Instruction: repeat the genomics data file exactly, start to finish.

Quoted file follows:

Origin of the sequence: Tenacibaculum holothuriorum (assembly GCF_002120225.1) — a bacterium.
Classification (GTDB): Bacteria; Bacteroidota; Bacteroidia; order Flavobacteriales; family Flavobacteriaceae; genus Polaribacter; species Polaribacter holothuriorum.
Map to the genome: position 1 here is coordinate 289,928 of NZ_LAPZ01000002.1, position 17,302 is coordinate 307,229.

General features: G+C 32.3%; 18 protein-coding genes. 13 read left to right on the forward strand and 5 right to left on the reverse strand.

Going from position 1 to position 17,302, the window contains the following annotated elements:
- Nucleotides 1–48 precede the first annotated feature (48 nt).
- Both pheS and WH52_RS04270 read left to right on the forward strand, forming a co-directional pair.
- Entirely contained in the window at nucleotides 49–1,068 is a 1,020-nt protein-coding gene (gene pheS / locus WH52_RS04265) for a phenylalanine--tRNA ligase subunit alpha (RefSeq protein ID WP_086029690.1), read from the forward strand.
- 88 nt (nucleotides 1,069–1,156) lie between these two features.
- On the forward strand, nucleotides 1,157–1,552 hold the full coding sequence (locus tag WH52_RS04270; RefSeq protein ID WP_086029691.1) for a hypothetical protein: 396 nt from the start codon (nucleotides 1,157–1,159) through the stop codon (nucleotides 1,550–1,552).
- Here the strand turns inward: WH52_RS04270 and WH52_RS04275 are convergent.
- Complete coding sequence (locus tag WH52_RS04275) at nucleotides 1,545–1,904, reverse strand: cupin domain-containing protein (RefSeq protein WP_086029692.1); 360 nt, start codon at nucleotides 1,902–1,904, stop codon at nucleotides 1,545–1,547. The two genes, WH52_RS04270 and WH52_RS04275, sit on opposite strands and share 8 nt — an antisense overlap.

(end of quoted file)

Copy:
Origin of the sequence: Tenacibaculum holothuriorum (assembly GCF_002120225.1) — a bacterium.
Classification (GTDB): Bacteria; Bacteroidota; Bacteroidia; order Flavobacteriales; family Flavobacteriaceae; genus Polaribacter; species Polaribacter holothuriorum.
Map to the genome: position 1 here is coordinate 289,928 of NZ_LAPZ01000002.1, position 17,302 is coordinate 307,229.

General features: G+C 32.3%; 18 protein-coding genes. 13 read left to right on the forward strand and 5 right to left on the reverse strand.

Going from position 1 to position 17,302, the window contains the following annotated elements:
- Nucleotides 1–48 precede the first annotated feature (48 nt).
- Both pheS and WH52_RS04270 read left to right on the forward strand, forming a co-directional pair.
- Entirely contained in the window at nucleotides 49–1,068 is a 1,020-nt protein-coding gene (gene pheS / locus WH52_RS04265) for a phenylalanine--tRNA ligase subunit alpha (RefSeq protein ID WP_086029690.1), read from the forward strand.
- 88 nt (nucleotides 1,069–1,156) lie between these two features.
- On the forward strand, nucleotides 1,157–1,552 hold the full coding sequence (locus tag WH52_RS04270; RefSeq protein ID WP_086029691.1) for a hypothetical protein: 396 nt from the start codon (nucleotides 1,157–1,159) through the stop codon (nucleotides 1,550–1,552).
- Here the strand turns inward: WH52_RS04270 and WH52_RS04275 are convergent.
- Complete coding sequence (locus tag WH52_RS04275) at nucleotides 1,545–1,904, reverse strand: cupin domain-containing protein (RefSeq protein WP_086029692.1); 360 nt, start codon at nucleotides 1,902–1,904, stop codon at nucleotides 1,545–1,547. The two genes, WH52_RS04270 and WH52_RS04275, sit on opposite strands and share 8 nt — an antisense overlap.